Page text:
The church hall on Tuesday mornings are a place buzzing with activity. Three or four of us gather around 10:00 am and start cooking up the soup for the community lunch. Each Tuesday the cooks for the week ask expectantly if I have a recipe for the soup–they are still getting used to working with me. Like music–I never do anything the same way twice. No–no recipe–we’ll just make it up as we go along. There’s lots of laughter and story telling as we get to work. It’s a great time to get to know people: about their family, their history, the things they love to do–even a little politics. Before noon everything is ready and so we get a little time to drink some coffee and just enjoy the smell of our efforts and hope that the meal will be well received. Soon folks start to filter in–some familiar faces and some new ones. The guys from the maintenance committee seem to be planning their work for Tuesday mornings these days and arranging things so that they are in the kitchen area around noon–imagine that! The hall is louder than the 20 or so dinners would suggest possible and every table is animated with conversation. The congregation members make certain that the unfamiliar faces become part of the group and soon it is impossible to tell the guest from the long-time member. This is church at its best. By about 1:00 pm I start to wonder if this will continue for another half hour or so but then all of a sudden folks start to get up, say their goodbyes and go on their way. The four of us clean up–it doesn’t take very long and Fred is such a wiz with the dishes. By 1:30 I’m in my office thinking any way you want to measure this community lunch it surely is a success.
Ray’s Blog, April 8th, 2015
This Sunday, April 12th, one of the scriptures passages will be Acts 4:32-35. It offers an idyllic and rosy portrait of the early church where “everyone is of one heart and one soul” and “everything they owned was held in common.” When we read this in bible study someone said ‘that sounds like a commune! It certainly sounds unrealistic and unlikely that any community could live like that for very long and sure enough the early church had its share of problems that continue to this day. Church is hard work and we don’t always get along—that’s just the truth. But, church is different from the rest of society or at least should be if we are the Easter People we claim to be. What we do here, who we are and how we live should seem a little strange and unrealistic if we follow the Way of Christ. We give what we can and receive what we need—that is certainly different in this fee for service world. Everyone has a say in how the church lives out God’s call regardless of how much they put in the collection plate. We serve the stranger and outcast without expectation. If we are living our faith then folks who meet us for the first time and see who and how we are should be scratching their heads—wondering why we do what we do.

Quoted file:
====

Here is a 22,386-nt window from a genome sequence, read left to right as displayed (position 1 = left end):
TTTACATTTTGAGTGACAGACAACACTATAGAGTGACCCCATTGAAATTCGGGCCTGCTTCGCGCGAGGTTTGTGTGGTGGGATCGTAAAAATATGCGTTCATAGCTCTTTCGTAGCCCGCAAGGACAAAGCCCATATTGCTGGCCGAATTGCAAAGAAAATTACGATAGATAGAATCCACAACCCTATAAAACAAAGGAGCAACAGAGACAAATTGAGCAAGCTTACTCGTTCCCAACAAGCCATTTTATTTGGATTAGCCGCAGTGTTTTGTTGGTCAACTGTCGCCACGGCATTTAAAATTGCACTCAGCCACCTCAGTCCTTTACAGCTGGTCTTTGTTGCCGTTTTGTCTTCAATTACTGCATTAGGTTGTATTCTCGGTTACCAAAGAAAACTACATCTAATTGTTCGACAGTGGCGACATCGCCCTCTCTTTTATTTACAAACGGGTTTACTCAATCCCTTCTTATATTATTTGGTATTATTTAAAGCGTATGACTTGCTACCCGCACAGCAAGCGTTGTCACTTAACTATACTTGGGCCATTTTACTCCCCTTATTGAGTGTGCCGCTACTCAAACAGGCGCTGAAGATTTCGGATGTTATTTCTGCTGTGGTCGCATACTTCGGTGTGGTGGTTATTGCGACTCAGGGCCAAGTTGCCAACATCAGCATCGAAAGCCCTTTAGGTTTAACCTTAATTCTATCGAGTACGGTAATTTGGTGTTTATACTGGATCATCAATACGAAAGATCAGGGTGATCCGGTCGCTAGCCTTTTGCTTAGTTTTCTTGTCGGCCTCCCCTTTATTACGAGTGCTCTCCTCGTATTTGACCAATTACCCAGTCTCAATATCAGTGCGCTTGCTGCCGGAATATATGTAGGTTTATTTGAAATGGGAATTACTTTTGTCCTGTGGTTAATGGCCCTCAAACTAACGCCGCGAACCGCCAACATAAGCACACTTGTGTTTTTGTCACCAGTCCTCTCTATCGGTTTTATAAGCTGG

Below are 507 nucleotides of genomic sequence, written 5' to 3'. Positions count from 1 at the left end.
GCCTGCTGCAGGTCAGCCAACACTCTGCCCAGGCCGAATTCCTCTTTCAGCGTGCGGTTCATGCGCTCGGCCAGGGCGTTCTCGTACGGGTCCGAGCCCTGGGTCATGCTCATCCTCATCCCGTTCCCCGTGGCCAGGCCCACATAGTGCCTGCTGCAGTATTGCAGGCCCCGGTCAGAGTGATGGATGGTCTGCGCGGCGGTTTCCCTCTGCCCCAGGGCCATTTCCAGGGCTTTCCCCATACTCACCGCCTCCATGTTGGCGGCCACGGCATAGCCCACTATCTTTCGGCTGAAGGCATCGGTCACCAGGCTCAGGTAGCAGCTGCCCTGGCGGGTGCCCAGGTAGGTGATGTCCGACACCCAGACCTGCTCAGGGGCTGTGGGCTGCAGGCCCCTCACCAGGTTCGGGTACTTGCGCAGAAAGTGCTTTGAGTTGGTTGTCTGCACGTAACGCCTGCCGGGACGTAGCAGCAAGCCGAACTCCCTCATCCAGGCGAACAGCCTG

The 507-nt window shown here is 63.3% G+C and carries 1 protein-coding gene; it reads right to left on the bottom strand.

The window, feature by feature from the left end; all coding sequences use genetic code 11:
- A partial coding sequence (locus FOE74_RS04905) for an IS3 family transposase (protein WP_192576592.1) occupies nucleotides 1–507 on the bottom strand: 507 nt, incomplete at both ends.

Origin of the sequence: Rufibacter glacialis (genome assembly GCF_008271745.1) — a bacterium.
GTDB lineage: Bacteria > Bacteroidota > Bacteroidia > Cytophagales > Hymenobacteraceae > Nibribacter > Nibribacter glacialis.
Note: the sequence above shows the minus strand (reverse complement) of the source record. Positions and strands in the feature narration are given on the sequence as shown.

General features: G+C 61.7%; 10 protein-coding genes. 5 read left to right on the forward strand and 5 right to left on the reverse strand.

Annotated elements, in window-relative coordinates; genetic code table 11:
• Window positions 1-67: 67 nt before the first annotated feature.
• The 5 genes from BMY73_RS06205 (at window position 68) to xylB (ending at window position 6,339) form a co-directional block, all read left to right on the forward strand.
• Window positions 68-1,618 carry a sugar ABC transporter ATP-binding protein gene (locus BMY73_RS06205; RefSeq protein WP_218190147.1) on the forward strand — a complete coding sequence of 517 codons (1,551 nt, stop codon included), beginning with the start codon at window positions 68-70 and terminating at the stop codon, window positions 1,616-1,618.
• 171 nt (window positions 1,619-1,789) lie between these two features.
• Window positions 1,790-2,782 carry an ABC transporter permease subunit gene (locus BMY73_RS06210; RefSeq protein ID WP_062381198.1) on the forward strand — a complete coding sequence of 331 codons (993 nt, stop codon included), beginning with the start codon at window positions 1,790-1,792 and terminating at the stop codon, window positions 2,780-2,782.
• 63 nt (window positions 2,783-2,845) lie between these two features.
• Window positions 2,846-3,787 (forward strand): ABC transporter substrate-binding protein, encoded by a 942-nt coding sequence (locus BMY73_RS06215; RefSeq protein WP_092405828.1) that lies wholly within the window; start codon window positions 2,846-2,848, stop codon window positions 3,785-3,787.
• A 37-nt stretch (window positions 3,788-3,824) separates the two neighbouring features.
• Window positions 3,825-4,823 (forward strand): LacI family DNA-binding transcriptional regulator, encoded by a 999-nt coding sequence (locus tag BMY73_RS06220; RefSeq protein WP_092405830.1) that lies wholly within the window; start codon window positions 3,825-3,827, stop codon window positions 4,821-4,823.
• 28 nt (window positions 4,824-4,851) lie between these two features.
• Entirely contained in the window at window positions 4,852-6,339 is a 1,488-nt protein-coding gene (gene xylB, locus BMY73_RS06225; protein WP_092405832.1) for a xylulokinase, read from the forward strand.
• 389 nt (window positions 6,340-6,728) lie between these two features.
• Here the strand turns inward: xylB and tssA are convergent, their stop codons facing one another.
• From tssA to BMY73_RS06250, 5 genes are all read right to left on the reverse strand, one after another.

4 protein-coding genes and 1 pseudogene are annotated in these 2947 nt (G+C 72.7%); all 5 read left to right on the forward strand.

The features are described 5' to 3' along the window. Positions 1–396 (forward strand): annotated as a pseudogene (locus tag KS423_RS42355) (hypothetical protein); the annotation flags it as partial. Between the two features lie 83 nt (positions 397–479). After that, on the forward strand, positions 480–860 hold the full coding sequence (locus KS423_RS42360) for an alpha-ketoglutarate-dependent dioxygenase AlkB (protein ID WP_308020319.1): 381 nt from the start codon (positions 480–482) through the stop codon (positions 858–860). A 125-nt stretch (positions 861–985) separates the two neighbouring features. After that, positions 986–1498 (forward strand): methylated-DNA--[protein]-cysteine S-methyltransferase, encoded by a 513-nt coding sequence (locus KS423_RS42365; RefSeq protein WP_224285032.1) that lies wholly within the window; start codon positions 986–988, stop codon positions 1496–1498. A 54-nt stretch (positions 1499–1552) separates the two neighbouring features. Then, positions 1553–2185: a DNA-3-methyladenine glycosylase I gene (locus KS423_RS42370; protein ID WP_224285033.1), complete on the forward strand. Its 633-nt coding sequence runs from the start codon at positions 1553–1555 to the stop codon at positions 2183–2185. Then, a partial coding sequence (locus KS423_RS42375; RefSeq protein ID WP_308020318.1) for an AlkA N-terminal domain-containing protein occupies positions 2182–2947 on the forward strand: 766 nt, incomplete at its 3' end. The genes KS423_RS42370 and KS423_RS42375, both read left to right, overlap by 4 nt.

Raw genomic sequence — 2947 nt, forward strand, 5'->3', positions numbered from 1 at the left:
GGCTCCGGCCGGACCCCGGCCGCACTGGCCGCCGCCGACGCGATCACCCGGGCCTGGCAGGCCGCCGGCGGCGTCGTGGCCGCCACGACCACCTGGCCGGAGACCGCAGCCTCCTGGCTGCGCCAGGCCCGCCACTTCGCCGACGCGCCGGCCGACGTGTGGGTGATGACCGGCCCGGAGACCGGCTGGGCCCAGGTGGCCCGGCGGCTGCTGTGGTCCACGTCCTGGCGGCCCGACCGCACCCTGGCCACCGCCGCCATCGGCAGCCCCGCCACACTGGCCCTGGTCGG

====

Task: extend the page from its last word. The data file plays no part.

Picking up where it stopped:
This week’s scriptures include John 3:16–“For God so loved the world that he gave his only Son, so that everyone who believes in him my not perish but may have eternal life.” We used to see this at every televised football and baseball game, but thankfully that isn’t the case anymore. It may seem odd but the pivotal word in this verse in my mind is “so” and our understanding of it. We usually understand it as “God love the world so much that he gave his Son” but what if we understand the “so” to mean “God loves the world in this way”? God’s love is demonstrated, not in the giving of the Son, but through the cross, the resurrection and the ascension–the lifting up. Just something to think about.